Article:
To give you a little bit of background, the ACA includes a number of provisions that are referred to as “market reforms,” which are meant to reform the health insurance market. The market reforms include such things as the requirement that a parent’s plan allow coverage for children up to age 26, that certain plans may be grandfathered, the requirement that individuals have a plan that has Minimum Essential Coverage, that individuals be afforded a Patient’s Bill of Rights to help those with pre-existing conditions gain or keep their coverage, as well as other reforms.

The market reforms also include a ban on “Annual Dollar Limits.” Annual Dollar Limits are the total benefits an insurance company will pay in a year while an individual is enrolled in a particular health insurance plan. Starting Jan. 1, 2014, the ACA market reforms banned plans that contained annual dollar limits on coverage of essential benefits, such as hospital, physician and pharmacy benefits.

Q: I understand the ACA market reforms, but how do they impact an S corporation shareholder-employee?

A: The DOL guidance as well as recent IRS guidance, Notice 2013-54 and related FAQ (see a previous article on the IRS guidance here), both of which are based on certain provisions of the ACA, explicitly provide that an Employer Payment Plan is, for ACA purposes, considered a group health plan.

Q: So what is an “Employer Payment Plan”?

A: An Employer Payment Plan is an arrangement where an employer reimburses an employee for non-employer-sponsored health insurance premiums or pays such premiums directly — like one of the tax-favored arrangements that I described for S corporation shareholder-employees.

Q: And the significance of an Employer Payment Plan being a group health plan is …?

A: The ACA market reforms apply to group health plans. As a result, any arrangement that is considered a group health plan for ACA purposes, like an Employer Payment Plan, will be subject to all the requirements found in the market reforms.

Q: So how do the market reforms affect an S corporation paying the shareholder-employees non-employer-sponsored individual health plan premiums?

A: As I stated earlier, as part of the market reforms, starting in 2014 Annual Dollar Limits were banned. An employer payment plan will fail to comply with the Annual Dollar Limit prohibition because 1) an Employer Payment Plan is considered to impose an annual limit up to the cost of the individual market coverage purchased through the arrangement, and 2) the ACA prohibits an Employer Payment Plan from being integrated with any individual health insurance policy purchased under the arrangement.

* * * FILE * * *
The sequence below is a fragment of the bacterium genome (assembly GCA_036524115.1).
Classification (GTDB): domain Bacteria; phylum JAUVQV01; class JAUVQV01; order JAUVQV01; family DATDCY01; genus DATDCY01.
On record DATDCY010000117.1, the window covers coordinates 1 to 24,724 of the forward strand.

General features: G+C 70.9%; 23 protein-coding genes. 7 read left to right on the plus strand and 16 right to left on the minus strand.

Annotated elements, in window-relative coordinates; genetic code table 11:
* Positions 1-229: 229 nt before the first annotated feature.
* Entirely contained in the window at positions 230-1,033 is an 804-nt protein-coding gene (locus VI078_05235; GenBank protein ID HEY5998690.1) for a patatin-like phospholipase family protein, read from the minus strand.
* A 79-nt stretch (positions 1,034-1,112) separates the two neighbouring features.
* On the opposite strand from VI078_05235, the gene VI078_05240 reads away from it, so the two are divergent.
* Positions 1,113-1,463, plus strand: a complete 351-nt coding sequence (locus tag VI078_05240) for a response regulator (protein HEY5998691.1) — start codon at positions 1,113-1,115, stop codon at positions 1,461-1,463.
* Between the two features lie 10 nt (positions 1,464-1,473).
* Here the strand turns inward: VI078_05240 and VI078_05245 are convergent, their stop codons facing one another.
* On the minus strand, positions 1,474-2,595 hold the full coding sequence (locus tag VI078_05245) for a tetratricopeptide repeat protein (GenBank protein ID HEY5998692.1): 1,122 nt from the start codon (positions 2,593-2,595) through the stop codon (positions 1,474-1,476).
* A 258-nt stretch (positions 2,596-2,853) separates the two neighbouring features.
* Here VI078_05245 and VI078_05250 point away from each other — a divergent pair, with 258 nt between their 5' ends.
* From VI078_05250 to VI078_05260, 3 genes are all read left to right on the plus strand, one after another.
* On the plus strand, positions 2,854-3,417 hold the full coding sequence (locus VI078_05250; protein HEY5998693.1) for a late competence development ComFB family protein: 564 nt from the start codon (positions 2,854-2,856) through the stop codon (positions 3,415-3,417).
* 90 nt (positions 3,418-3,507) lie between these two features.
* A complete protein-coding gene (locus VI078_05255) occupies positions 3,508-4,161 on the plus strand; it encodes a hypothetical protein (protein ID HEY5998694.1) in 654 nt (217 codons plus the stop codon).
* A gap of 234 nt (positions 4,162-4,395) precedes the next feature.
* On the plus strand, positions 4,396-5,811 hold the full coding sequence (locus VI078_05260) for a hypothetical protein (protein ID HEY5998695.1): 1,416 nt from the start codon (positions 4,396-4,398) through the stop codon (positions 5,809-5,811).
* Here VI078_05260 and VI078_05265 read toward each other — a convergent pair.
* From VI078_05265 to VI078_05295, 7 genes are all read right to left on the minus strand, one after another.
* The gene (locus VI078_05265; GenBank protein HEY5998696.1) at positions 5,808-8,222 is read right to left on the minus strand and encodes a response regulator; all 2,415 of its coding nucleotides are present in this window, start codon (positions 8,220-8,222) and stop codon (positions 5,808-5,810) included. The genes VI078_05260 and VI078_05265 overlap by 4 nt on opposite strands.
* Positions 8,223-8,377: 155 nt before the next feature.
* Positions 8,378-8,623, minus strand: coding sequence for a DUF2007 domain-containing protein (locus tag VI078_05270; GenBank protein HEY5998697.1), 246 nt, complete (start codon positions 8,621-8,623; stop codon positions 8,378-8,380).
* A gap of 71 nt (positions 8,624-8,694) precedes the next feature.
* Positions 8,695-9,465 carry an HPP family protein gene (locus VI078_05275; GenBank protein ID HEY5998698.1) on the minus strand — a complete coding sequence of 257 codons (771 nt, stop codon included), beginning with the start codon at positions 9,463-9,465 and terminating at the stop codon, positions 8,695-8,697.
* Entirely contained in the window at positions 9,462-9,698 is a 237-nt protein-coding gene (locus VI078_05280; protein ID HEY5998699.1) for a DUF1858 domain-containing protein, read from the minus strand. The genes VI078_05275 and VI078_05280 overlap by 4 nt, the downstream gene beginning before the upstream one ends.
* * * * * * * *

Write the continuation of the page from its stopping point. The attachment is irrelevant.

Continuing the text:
Q: Let me get this straight. If an employer pays for an employee’s individual health care premiums, whether by paying them directly or by reimbursing the employee, such is considered an Employer Payment Plan. And because such an arrangement is an Employer Payment Plan and therefore considered a group health plan under the ACA, it is prohibited by the market reforms — specifically, the Annual Dollar Limit prohibition? It doesn’t make any sense. Why does it make a difference whether an employer is paying for ACA-compliant group coverage or ACA-compliant individual coverage obtained in an exchange?   

A: I understand the confusion — it doesn’t make much sense, does it? To really understand what is happening requires an understanding of the policy behind the rules.

As a result of the ACA, many employers have realized that it may make more sense to drop their group coverage and let their employees purchase coverage in an exchange. However, the Obama administration wants employers to continue to provide coverage to their employees and families — as opposed to effectively “dumping” employees onto the exchanges. Therefore, the IRS and DOL have tried to eliminate any incentive for employers to drop employees off a group plan. For example, while an employer can use an employee’s pre-tax dollars to pay for the employee’s coverage in an employer-sponsored group plan, now payments on an individual policy will have to be paid by the employee using after-tax dollars — typically wages subject to income tax withholdings and employment taxes. The complicated regulations and guidance merely serve as a means to achieve this policy goal.

Q: Thanks. I now at least understand the policy behind the rules, even if I don’t agree with it. So getting back to the S corporation shareholder-employee — the old law for S corporations allowed an arrangement that certainly sounds like an Employer Payment Plan — at least where the corporation would pay the more-than-2% shareholder-employee for individual health insurance premiums if the shareholder and corporation met certain requirements. So is that now also prohibited?